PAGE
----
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The 49ers may have a new divisional rival

Forget the Seahawks and Rams. It’s about Arizona now.

San Francisco 49ers v Arizona Cardinals Photo by Norm Hall/Getty Images

Thursday’s tough win over the Cardinals made one thing clear: they are San Francisco’s new rival in the NFC West for the next few years.

All it took was one dominating victory for the 49ers to dispatch the Rams, who are flailing now with a forgotten coach, an exposed QB, and years of salary cap hell ahead of them.

But what about Seattle, Mark? They’re 7-2, Russell Wilson’s playing out of his mind, and they just added Josh Gordon!

Forget Josh Gordon. Bill Belichick, looking at the post-season with San Francisco’s pass defense looming large, tossed Gordon in the trash and gave up a second-round pick for Mohamed Sanu, who’s on target for 670 yards this year.

For all his talent, Gordon’s only making $2 million this year, yet Belichick couldn’t even get a conditional 7th round pick in return for him.

So he was waived, and 27 teams said “Nah” before the Seahawks said, “Oh, ok. FINE.” I can’t say this any better than @zjwhitman on Twitter:

Wilson is amazing, but he isn’t going to evade crushing sacks by inches forever. He’ll get injured, and once he does, what is Seattle? Pretty much the Jets.

But the real issue is coaching. The hyping of Sean McVay sure stopped on a dime, didn’t it? Pete Carroll remains formidable, but he’s as old as Charo (68) and about as likely to be coaching in 3 years.

I’ll admit, I was a huge skeptic about Kliff Kingsbury. How could a failed and unemployed college coach jump into the NFL at age 39 and do well?

But there he was Thursday night, facing the second-best coach in the NFL and confounding the Niners’ game plan in a way no one had done this year.

Sure, SF had to come back to beat Pittsburgh, but that was more about five turnovers than any game plan Mike Tomlin developed. It sure looked like Kingsbury focused on this game, too.

Arizona shut down the Niners’ run game (helped, of course, by their three best blockers being injured) and forced Jimmy G to air it out. The Handsome One stepped up, but who knows how that would have gone if Lynch hadn’t picked up Emmanuel Sanders before the trade deadline?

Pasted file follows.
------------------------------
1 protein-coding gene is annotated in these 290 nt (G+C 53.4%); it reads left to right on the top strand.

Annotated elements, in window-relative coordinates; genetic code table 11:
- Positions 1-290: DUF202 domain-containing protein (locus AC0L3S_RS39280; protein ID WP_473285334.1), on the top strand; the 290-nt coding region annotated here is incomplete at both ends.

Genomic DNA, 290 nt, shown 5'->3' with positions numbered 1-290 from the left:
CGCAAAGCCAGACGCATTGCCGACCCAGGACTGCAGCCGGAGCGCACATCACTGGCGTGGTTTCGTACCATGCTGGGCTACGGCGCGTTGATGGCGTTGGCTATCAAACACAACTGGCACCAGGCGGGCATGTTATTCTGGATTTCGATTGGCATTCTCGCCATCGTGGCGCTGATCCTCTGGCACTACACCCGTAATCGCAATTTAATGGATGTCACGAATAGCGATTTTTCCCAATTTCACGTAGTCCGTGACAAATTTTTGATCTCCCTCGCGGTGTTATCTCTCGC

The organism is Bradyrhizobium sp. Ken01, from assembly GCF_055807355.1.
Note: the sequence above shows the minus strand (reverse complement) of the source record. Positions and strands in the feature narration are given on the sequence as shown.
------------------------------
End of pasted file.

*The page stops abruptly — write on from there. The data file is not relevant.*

On offense, Kingsbury’s spread offense slashed SF in the second half in less than predictable ways.

Before the game, everyone was talking about the Cardinals running out of 10 personnel (1 RB/4 WRs, no tight ends) with no blocking help to push defenses into a lighter nickel formation. That generated a lot of yards, though it may not be a coincidence that their top two running backs are out injured. There’s no doubt that Robert Saleh had worked out a response.

No problem, because the Cardinals rescued Kenyan Drake from Miami and ran primarily out of 12 personnel, with two tight ends paving his way. The Niners, who had held teams below 100 yards a game on average, gave up more than that to Drake alone, and 153 yards total.

On passing downs, they swapped TE Charles Clay out for WR KeeSean Johnson and doubled the Niner’s YTD average yards allowed.

(Now, 88 of those 241 yards were mostly the result of bad tackling after the catch on one pass, but excluding outliers from stats is a suspect maneuver. Explosion plays always make up a big chunk of stats.)

Sure, the Niners were playing on a short week, and of course, they won, but everything points to a great rivalry going forward.

Arizona has beaten SF routinely since 2015 for reasons that remain mystical, and Kyler Murray has mastered aggressive sliding, which should allow him to survive indefinitely as a scrambling quarterback. (QBs who stay in the pocket get hit too, after all.)

The Cards did an amazing job of neutralizing the Niners’ devastating pass rush in the second half, thankfully in a way that few teams will be able to replicate.

But the key here is two young teams with franchise quarterbacks and innovative coaches. Kingsbury made some rookie mistakes, notably his time out that nullified his own team’s stuff on 4th and goal, but those are things he will improve on. And Arizona will get at least one more year of good draft picks to bulk up with.

This rivalry will be fun, and the next chapter is just two weeks away.

[h/t to BurningBunerson BurningBurnerson for catching the typo on Seattle’s record]

[and another h/t to Shaken Not Stirred for noticing the typo in my correction. Friggin Mondays.]